The actress then played To Kill a Mockingbird author Nelle Harper Lee opposite Toby Jones as Truman Capote in the biopic "Infamous" (lensed 2005)--not to be confused with 2005's "Capote" with Catherine Keener and Philip Seymour Hoffman in the same roles—as they become involved with convicted killer Perry Smith (Mark Ruffalo) in a film based on Gore Vidal's oral biography. Bullock next re-teamed with her "Speed" co-star Keanu Reeves for "The Lake House" (2006), as a doctor and an architecture school dropout who live in the same house two years apart and fall in love via letters they exchange through a mailbox that mysteriously bridges time. She was then set to star opposite Julian McMahon in the thriller "Premonition" (lensed 2006), which follows a housewife whose husband dies in a car crash only to reappear alive the next day.

Monday, October 09, 2006

Ben Stiller

Trying to cast the lead role of Mel Coplin, an adoptee searching for his biological parents in the wake of his own son's birth in the comedy "Flirting With Disaster" (1996), writer-director David O. Russell knew what he wanted: "a young Dustin Hoffman type, who was kind of urban, kind of smart and ethnic." Ben Stiller, the only son of the venerable husband-and-wife comedy team of Jerry Stiller and Anne Meara, convinced Russell that he could fill the bill.

Increasingly busy before and behind the camera, the curly-haired, quirkily handsome actor-writer-director seemed well poised to become the poster boy for Generation X era comedy--regardless of his stated discomfort with such a designation. With decisive roles played by nepotism, "Saturday Night Live" and MTV, Ben Stiller's swift career trajectory may be somewhat paradigmatic to those for whom the name "Barrymore" evokes "Drew" before "John" or "Lionel".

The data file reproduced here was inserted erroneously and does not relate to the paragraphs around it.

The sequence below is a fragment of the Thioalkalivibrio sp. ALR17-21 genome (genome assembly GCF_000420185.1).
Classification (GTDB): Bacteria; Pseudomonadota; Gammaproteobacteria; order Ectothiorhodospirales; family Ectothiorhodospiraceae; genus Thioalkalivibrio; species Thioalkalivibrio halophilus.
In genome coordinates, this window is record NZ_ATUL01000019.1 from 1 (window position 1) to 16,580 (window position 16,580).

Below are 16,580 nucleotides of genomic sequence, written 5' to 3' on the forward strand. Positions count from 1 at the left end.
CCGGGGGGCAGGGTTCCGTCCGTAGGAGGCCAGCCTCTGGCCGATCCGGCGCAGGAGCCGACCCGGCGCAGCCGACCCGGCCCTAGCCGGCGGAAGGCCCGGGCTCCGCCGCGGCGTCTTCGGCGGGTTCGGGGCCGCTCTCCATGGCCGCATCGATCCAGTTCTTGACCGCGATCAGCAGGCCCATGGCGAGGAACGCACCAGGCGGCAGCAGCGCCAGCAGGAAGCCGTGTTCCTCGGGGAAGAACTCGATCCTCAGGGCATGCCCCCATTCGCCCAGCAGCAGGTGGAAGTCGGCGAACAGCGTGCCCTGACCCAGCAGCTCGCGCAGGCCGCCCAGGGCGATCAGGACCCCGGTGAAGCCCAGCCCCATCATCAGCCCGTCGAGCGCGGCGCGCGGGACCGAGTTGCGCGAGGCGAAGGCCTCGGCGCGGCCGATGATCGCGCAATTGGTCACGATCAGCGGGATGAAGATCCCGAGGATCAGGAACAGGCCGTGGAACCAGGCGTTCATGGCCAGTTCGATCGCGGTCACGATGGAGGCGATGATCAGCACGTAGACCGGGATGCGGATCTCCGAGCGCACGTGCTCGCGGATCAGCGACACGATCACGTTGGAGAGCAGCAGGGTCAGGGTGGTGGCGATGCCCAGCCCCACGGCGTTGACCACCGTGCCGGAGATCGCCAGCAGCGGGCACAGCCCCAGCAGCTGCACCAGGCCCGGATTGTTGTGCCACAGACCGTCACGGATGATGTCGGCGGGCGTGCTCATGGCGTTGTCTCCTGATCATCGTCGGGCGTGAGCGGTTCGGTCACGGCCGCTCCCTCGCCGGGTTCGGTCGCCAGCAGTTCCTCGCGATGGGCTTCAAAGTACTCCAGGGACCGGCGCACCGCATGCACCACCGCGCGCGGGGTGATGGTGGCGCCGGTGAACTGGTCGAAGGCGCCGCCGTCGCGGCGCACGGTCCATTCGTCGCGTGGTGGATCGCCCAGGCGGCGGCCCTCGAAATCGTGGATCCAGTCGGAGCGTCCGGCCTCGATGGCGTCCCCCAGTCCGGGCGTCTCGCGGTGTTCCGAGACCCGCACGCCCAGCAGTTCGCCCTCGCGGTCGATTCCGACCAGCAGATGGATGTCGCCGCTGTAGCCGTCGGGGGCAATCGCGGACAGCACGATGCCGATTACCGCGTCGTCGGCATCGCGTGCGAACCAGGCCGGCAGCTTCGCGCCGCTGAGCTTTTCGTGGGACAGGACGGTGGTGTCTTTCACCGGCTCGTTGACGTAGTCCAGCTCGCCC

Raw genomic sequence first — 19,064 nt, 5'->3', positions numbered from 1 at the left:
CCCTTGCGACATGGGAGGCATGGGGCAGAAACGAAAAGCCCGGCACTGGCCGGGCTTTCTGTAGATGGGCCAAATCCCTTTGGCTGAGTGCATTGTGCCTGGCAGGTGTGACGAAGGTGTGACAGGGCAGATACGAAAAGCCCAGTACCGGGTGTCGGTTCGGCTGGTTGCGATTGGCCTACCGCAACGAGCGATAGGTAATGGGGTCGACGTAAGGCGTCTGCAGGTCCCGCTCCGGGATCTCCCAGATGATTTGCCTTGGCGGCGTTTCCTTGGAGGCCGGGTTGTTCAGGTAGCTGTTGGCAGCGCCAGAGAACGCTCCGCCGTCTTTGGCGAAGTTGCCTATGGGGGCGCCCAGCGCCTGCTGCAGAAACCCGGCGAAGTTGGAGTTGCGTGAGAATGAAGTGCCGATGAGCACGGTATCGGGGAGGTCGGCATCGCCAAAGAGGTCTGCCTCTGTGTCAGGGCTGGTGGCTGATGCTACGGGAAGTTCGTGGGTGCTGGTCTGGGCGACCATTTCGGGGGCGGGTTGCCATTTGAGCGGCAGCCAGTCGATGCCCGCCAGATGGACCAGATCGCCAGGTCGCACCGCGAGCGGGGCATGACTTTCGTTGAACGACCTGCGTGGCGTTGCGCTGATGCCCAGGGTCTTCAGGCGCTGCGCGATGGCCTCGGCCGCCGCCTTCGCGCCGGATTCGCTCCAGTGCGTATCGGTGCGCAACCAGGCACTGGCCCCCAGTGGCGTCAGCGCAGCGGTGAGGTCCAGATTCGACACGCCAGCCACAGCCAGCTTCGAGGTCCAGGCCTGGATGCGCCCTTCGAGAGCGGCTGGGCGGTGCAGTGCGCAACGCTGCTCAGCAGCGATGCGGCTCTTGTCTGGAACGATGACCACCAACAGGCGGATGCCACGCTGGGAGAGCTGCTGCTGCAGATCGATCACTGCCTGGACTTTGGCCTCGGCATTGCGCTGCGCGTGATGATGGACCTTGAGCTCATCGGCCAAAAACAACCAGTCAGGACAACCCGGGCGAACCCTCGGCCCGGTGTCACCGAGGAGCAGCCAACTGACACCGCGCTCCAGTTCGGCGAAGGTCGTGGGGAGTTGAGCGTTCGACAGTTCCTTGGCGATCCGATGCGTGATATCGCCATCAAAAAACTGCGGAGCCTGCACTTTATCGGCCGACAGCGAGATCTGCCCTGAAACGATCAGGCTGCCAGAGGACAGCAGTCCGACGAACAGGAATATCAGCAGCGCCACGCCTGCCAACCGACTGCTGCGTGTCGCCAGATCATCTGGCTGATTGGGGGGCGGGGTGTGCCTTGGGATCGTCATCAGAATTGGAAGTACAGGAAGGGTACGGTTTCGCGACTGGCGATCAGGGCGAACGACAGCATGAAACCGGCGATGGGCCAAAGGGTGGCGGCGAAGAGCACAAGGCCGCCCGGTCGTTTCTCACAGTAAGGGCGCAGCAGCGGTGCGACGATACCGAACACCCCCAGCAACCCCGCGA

Stiller utilized his connections to land his first professional acting job in the 1985 Lincoln Center revival of John Guare's dark comedy "The House of Blue Leaves" (his mother was in the original production) after two years of struggling. During its run, he made a short comic film with the play's cast (which ended up airing on "Saturday Night Live"). In 1987, Stiller reprised the role of the son, Ronnie Shaughnessy, a would-be papal assassin, for the play's PBS "American Playhouse" production. In that same very productive year, he also made his film acting debut in Steven Spielberg's "Empire of the Sun" and his TV writing and acting debut in a ten-minute short parody of Martin Scorsese's "The Color of Money" for NBC's "Saturday Night Live", in which he offered a devastating caricature of Tom Cruise. He subsequently remained as a featured player and apprentice writer on "SNL" for about a year. (Stiller reportedly left due to creative frustration; the show had limited interest in him directing film clips.)